There is a lot of humor but also much wisdom that I think will stick with the children who read this. One of the major benefits of reading is to see the world through someone else’s eyes, and this completely succeeds at that.

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MsMollyC
Jun 11, 2020

Loved it! I listened to the audiobook as I read along in the ebook.

z
zoeythekat
Jun 06, 2020

This middle-grade graphic novel has everything: fantastic illustrations, lovable characters, life lessons, and the navigation between two worlds as he moves from a school in his neighborhood to a predominately white private school full of rich kids and microaggressions.

VaughanPLDianeB May 28, 2020

I enjoyed this graphic novel. It's a fairly realistic look at the trials and tribulations of being the new kid in school. It also tackled issues of racial bias and preconceptions without solving every issue in a neat and tidy bow. Peer interactions, as well as parent~child relationships, were also highlighted in a sensitive and believable way. There were funny moments too. All in all, a good read!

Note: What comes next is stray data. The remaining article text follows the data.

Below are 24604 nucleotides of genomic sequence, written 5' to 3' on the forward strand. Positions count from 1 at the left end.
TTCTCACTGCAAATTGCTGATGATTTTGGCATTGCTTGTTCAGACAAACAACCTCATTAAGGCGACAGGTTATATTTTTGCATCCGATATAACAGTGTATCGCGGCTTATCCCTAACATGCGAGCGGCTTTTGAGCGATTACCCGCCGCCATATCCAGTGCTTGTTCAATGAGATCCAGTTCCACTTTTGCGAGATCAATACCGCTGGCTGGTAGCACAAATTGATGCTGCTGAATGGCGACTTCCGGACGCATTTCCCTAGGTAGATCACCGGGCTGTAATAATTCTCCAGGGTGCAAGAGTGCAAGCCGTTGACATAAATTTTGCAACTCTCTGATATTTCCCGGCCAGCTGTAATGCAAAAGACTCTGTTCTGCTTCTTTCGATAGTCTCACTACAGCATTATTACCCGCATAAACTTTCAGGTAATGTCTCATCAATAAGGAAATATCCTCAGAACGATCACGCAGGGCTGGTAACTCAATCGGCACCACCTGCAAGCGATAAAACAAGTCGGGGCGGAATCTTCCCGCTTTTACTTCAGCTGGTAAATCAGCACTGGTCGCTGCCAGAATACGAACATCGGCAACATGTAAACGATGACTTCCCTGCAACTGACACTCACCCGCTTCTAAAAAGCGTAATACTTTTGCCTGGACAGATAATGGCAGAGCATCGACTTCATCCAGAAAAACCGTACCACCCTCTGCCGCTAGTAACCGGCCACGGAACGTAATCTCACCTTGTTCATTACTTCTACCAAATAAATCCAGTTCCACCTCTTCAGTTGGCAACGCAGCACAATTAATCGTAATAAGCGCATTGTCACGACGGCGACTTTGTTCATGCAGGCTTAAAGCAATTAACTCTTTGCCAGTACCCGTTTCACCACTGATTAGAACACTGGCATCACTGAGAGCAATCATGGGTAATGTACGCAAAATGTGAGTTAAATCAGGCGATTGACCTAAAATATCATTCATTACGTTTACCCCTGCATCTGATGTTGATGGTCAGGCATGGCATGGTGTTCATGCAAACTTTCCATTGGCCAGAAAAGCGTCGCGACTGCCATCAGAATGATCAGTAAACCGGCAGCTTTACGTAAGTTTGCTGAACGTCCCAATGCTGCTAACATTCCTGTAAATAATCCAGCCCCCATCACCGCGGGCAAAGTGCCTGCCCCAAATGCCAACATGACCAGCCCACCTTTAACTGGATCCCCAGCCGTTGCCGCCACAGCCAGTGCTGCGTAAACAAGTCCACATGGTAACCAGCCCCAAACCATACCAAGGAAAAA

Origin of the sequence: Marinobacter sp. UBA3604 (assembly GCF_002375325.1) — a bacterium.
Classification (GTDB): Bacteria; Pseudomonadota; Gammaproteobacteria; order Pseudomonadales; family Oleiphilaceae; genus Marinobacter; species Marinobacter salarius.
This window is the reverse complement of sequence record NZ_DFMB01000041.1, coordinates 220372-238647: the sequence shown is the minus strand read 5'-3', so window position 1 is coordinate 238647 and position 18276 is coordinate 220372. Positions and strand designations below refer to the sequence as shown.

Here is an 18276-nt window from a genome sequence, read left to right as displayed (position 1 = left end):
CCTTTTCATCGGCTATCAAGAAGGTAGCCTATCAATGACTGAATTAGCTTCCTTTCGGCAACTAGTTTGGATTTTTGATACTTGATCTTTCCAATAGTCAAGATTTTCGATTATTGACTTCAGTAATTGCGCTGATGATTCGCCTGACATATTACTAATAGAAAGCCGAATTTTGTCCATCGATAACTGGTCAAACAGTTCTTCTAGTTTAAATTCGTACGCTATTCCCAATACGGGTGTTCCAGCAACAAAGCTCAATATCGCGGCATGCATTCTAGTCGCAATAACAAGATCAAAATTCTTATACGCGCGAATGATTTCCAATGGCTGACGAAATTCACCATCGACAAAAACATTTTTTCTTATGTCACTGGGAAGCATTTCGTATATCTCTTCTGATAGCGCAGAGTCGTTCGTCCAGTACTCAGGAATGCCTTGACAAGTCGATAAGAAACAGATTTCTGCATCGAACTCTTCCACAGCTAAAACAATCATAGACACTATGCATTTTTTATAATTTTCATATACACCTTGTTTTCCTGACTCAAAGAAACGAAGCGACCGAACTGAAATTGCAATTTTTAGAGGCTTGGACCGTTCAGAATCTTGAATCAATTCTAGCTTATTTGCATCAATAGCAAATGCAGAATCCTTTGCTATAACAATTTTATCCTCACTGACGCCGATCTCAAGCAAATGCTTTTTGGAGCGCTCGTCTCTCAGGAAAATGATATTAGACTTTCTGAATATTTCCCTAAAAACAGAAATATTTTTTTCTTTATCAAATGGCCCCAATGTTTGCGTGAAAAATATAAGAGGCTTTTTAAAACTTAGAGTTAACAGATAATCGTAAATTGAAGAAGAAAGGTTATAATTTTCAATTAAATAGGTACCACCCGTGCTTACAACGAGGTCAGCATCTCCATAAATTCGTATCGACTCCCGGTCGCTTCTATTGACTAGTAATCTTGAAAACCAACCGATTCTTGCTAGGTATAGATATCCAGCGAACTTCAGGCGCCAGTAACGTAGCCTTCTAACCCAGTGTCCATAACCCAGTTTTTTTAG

ArapahoeKati May 11, 2020

This is a great graphic novel but it also tries to tackle a lot (race, poverty, education) and then each theme doesn't get all the attention it deserves. Absolutely worth a read though! My favorite quote was, "Never comfort someone with a lie."

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PartyRaptor
May 07, 2020

Jordan loves to draw. But instead of starting art school (like he wanted) he's starting a fancy private school where he's not sure how he will fit in. His new school is the prestigious Riverdale Academy, where many of the students are part of a legacy and from very wealthy families. Jordan is from Washington Heights and is on a scholarship. He is also one of the few students of color who attends the school and has to deal with microaggressions not only from students, but staff as well. Will Jordan be able to navigate his new school and balance new friendships with his old ones?